French parliament votes to extend IVF rights to lesbians and single women

The French Parliament's lower house (National Assembly) debates a bio-ethics bill that would give all women access to fertility treatments such as in-vitro fertilisation (IVF) and artificial insemination on September 25, 2019.
The French Parliament's lower house (National Assembly) debates a bio-ethics bill that would give all women access to fertility treatments such as in-vitro fertilisation (IVF) and artificial insemination on September 25, 2019. © Philippe Lopez, AFP

Lesbian couples and single women in France are set to celebrate on Tuesday as parliament definitively approved a bill that will give them access to fertility treatments for the first time. Under current French law, only heterosexual couples have the right to access medically assisted fertility treatments such as in-vitro fertilisation (IVF). 


Lesbian couples and single women who want children had to travel abroad for IVF using donor sperm.

That is set to change under the new legislation, introduced by President Emmanuel Macron's government and which passed a final vote in the National Assembly on Tuesday after two years of often acrimonious debate.

The change will bring France into line with several other European countries, including Belgium and Spain, currently two of the top destinations for French lesbian couples and single women looking for help in conceiving.

The Inter-LGBT association said it welcomed the change after years of foot-dragging by successive governments and further delays wrought by the coronavirus pandemic.

Health Minister Olivier Véran has promised to try to make up for lost time, saying that women will be able to begin treatment in the autumn with a view to becoming pregnant by the end of the year.

A spokesman for the association of French same-sex families, Fabien Joly, has warned that demand could be so strong it could lead to shortages at sperm banks.

Protests fizzle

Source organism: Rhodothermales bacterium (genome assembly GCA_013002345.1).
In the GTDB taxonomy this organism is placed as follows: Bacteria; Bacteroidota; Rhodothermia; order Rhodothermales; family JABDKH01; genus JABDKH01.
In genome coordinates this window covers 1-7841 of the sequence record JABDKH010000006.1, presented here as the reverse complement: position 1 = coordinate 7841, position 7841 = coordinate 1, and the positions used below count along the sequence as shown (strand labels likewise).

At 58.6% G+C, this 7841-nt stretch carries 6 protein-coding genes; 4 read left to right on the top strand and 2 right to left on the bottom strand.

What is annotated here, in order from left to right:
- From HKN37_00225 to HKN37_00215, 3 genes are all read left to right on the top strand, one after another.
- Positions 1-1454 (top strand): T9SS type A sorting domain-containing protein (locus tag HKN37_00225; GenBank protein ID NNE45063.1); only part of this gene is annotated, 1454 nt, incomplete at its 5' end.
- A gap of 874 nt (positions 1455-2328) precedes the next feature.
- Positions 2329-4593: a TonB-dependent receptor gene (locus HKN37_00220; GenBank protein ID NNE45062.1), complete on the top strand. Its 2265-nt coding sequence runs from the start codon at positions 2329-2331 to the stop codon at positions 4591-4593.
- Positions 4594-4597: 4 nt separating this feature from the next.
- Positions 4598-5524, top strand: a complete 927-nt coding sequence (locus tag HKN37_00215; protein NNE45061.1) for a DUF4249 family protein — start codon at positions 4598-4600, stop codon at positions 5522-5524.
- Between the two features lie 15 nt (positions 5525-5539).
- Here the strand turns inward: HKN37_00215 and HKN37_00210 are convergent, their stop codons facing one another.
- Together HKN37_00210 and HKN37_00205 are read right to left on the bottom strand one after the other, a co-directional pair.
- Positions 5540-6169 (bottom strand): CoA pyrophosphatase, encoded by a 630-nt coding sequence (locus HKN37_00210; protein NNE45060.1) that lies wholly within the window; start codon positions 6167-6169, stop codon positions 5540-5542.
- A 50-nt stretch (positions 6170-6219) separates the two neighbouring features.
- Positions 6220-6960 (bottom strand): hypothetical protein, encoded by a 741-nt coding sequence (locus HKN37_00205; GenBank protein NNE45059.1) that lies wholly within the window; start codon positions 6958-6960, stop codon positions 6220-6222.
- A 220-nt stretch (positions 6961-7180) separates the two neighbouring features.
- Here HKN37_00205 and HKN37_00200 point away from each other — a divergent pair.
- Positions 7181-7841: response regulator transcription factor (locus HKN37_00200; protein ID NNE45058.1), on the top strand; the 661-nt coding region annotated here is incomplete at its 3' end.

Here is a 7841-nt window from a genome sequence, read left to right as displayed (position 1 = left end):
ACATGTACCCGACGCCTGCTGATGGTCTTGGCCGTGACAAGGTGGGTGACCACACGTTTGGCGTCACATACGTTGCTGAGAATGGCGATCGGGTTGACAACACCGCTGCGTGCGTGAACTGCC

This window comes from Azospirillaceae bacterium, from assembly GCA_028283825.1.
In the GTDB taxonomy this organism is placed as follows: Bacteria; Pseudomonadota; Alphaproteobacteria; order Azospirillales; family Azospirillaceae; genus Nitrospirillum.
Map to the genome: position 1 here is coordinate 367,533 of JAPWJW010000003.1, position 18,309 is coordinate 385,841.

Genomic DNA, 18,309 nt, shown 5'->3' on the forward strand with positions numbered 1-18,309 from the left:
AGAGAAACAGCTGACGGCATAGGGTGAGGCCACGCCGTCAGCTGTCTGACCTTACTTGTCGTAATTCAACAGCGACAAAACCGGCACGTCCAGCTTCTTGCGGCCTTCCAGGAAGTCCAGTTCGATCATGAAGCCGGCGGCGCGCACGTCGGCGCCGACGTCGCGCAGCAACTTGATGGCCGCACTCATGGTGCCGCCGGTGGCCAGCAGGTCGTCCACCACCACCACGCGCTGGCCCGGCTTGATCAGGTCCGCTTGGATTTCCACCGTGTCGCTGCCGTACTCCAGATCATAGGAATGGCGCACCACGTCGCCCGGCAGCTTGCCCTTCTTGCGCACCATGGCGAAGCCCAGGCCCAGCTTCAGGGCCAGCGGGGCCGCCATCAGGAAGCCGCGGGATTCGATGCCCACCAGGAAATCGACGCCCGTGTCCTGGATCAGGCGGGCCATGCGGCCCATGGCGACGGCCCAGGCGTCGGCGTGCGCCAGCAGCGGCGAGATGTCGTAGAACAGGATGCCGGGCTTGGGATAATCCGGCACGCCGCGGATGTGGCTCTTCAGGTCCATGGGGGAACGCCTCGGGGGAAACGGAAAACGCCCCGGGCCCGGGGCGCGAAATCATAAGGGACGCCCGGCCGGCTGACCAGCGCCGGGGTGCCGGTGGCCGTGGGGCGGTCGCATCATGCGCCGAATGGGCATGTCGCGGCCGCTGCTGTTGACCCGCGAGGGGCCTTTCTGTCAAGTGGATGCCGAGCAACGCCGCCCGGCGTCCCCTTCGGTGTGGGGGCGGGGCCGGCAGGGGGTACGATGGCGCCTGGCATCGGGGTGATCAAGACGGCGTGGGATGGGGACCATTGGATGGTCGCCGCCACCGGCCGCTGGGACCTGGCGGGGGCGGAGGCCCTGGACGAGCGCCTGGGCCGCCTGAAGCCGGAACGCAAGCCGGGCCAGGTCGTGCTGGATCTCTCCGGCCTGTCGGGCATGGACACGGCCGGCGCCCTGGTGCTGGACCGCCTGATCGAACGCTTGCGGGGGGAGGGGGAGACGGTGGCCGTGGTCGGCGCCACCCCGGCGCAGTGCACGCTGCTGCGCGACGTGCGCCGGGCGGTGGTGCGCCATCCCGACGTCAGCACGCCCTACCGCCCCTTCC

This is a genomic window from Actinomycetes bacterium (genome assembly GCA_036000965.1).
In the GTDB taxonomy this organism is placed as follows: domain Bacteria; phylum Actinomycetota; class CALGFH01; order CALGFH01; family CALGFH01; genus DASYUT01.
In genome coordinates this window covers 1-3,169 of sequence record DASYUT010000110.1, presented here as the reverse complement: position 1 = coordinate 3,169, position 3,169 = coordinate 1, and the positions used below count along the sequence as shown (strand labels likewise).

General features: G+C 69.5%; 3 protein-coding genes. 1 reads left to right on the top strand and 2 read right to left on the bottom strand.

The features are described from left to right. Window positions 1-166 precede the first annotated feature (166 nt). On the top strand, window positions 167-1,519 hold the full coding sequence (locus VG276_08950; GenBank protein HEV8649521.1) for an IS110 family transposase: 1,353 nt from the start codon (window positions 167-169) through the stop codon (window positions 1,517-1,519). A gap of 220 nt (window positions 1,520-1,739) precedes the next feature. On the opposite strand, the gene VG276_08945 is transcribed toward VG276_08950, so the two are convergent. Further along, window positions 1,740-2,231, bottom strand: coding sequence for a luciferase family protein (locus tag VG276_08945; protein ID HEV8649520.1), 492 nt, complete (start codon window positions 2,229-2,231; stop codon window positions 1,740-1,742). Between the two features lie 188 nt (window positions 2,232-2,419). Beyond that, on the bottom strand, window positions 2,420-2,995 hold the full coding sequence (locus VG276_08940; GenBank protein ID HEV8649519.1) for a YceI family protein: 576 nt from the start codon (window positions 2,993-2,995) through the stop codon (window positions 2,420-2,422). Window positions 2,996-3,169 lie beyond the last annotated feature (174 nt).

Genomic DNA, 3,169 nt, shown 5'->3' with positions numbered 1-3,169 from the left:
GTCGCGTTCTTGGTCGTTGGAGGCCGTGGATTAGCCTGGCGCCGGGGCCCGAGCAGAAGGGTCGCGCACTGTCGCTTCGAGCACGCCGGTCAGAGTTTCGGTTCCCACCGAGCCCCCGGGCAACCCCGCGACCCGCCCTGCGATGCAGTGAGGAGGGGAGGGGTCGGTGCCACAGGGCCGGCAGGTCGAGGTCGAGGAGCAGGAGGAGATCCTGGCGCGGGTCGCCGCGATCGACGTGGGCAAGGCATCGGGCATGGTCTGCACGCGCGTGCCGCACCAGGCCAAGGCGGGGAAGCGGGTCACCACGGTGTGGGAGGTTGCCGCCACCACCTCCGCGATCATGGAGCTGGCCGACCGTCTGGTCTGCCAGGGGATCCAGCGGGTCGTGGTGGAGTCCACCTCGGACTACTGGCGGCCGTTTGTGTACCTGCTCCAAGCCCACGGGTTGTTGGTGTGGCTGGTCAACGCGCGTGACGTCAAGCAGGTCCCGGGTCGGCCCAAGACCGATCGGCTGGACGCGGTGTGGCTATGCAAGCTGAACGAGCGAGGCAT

While campaigning for president in 2017, Macron said he was in favour of extending fertility treatment to lesbian and single women.

But once elected, the centrist leader repeatedly put off changing the law, mindful of the mass protests triggered by a gay marriage bill in 2013 that caught his predecessor, François Hollande, off guard. 

However, public opinion this time is squarely behind the move, which will make France the 11th country in the 27-member EU to allow medically assisted procreation for lesbian couples and single women alike.

A recent Ifop poll found that 67 percent of French people supported the measure.

And calls for protests by the largely Catholic anti-gay marriage movement have yielded only a tepid response.

>> ‘It’s against nature,’ say French protesters opposed to fertility treatments for single women, lesbians

Under the proposed law, which was first ratified by the National Assembly in October 2019 but then held up in the Senate, France's healthcare system will cover the cost of fertility procedures for all women under 43.

The right-wing Les Républicains party, which has a majority in the Senate, and the far-right National Rally had strongly opposed the bill.

"You will produce children that have been deprived of a father," MP Patrick Hetzel of Les Républicains argued.

In the end, the Senate grudgingly backed the bill after introducing hundreds of amendments, but right-wing lawmakers continued to resist having the state cover the cost of the treatment.

In the event of disagreements, the National Assembly, which is controlled by Macron's LREM (La République En Marche) party and its allies, had the final say on what is Macron's only major social reform so far.

The legislation addresses several issues arising out of the huge increase in the use of fertility treatment in recent years.

Controversially, it allows children conceived with donor sperm to learn the donor's identity when they become adults, ending the anonymity that donors in France have been guaranteed until now.

And it allows women in their 30s to freeze their eggs – a procedure currently available only to women undergoing treatment for conditions that could impact their fertility, such as radiation therapy or chemotherapy for cancer.

But it stops short of legalising surrogacy, a practice used by some couples to have children that is still widely rejected in France.

(FRANCE 24 with AFP)

Daily newsletterReceive essential international news every morning

Take international news everywhere with you! Download the France 24 app